President Barack Obama on Friday will announce a new compromise contraception policy in the hopes of tamping down a growing controversy over his handling of an issue that pitted women’s rights against religious freedom.
Instead of requiring religious institutions to provide insurance that covers birth control, senior administration officials Friday said the “administration will be implementing a health care policy that accommodates religious liberty” while still protecting women’s health by placing the onus on insurance companies to provide contraceptive services rather than religious institutions.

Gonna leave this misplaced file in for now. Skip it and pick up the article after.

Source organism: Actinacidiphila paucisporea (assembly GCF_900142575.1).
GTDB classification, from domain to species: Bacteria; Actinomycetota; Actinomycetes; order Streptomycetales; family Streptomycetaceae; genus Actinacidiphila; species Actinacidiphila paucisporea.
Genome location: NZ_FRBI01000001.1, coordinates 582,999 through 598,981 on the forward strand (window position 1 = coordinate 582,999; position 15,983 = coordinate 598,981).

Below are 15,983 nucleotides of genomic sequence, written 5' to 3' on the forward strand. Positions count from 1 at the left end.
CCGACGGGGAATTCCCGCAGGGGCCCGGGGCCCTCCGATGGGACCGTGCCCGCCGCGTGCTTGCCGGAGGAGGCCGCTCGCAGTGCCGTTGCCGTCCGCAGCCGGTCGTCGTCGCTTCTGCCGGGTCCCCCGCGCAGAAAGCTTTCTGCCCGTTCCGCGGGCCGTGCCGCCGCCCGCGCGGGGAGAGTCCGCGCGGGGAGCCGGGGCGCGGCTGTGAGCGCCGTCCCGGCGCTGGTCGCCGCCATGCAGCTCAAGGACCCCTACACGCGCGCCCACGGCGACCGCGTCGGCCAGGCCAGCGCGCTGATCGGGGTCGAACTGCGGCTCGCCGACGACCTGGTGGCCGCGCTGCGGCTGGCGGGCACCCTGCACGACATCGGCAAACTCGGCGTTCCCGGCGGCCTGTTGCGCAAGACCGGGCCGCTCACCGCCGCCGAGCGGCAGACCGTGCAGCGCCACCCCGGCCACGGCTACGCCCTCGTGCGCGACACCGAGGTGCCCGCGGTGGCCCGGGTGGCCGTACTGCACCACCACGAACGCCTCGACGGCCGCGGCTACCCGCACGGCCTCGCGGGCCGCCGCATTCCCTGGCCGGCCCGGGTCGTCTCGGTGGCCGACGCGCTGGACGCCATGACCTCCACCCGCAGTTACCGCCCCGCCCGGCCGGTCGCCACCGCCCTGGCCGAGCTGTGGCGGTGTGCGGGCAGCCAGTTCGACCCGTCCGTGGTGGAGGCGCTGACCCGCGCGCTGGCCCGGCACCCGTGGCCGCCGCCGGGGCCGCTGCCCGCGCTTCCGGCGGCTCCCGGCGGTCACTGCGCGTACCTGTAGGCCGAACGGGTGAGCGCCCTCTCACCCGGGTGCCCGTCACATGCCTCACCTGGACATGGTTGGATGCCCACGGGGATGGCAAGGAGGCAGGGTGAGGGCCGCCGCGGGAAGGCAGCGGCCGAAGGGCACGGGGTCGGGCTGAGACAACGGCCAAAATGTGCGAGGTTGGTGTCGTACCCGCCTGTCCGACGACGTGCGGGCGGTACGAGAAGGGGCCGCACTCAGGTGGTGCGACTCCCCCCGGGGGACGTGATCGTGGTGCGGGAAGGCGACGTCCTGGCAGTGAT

According to one official, “the policy going forward” will be that the insurance company, not the charity or hospital, “will have to reach out to [employees] and offer it free of charge.”
Officials repeatedly called the new policy “commonsense” and “responsible,” while downplaying the effect of the political controversy that has exploded during the past 10 days.
“Throughout this process, we’ve talked with stakeholders throughout the country,” one White House official said, adding that “we weren’t just starting that work this week.”
Former Sen. Scott Brown, R-Mass., candidate for U.S. Senate in New Hampshire, holds his hand over his heart during the singing of the national anthem as he waits to take the stage for his town hall campaign rally with Sen. John McCain at the Pinkerton Academy in Derry, N.H., on Monday, Aug. 18, 2014.